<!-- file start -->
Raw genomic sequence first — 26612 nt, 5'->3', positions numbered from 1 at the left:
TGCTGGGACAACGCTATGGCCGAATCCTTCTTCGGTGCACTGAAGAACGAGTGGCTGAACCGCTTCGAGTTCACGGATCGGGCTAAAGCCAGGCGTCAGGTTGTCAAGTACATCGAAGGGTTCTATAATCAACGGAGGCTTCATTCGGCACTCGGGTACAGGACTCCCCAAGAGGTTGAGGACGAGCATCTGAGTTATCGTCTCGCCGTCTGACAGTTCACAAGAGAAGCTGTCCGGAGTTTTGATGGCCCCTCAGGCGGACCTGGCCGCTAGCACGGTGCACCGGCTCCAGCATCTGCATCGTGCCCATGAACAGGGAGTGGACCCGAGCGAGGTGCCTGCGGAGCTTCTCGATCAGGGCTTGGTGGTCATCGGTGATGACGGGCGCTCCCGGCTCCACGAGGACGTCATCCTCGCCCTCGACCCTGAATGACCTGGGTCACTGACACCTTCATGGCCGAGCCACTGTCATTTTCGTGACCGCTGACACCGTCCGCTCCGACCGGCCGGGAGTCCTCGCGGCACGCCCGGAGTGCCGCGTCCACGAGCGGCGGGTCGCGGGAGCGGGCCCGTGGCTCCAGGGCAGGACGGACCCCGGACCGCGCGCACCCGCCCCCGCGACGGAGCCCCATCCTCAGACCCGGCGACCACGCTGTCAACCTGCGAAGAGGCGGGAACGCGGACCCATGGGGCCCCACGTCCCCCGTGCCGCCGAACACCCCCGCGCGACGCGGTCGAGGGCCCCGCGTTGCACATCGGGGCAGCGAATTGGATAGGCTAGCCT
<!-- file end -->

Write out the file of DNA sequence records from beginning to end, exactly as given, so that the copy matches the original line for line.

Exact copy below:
Raw genomic sequence first — 26612 nt, 5'->3', positions numbered from 1 at the left:
TGCTGGGACAACGCTATGGCCGAATCCTTCTTCGGTGCACTGAAGAACGAGTGGCTGAACCGCTTCGAGTTCACGGATCGGGCTAAAGCCAGGCGTCAGGTTGTCAAGTACATCGAAGGGTTCTATAATCAACGGAGGCTTCATTCGGCACTCGGGTACAGGACTCCCCAAGAGGTTGAGGACGAGCATCTGAGTTATCGTCTCGCCGTCTGACAGTTCACAAGAGAAGCTGTCCGGAGTTTTGATGGCCCCTCAGGCGGACCTGGCCGCTAGCACGGTGCACCGGCTCCAGCATCTGCATCGTGCCCATGAACAGGGAGTGGACCCGAGCGAGGTGCCTGCGGAGCTTCTCGATCAGGGCTTGGTGGTCATCGGTGATGACGGGCGCTCCCGGCTCCACGAGGACGTCATCCTCGCCCTCGACCCTGAATGACCTGGGTCACTGACACCTTCATGGCCGAGCCACTGTCATTTTCGTGACCGCTGACACCGTCCGCTCCGACCGGCCGGGAGTCCTCGCGGCACGCCCGGAGTGCCGCGTCCACGAGCGGCGGGTCGCGGGAGCGGGCCCGTGGCTCCAGGGCAGGACGGACCCCGGACCGCGCGCACCCGCCCCCGCGACGGAGCCCCATCCTCAGACCCGGCGACCACGCTGTCAACCTGCGAAGAGGCGGGAACGCGGACCCATGGGGCCCCACGTCCCCCGTGCCGCCGAACACCCCCGCGCGACGCGGTCGAGGGCCCCGCGTTGCACATCGGGGCAGCGAATTGGATAGGCTAGCCT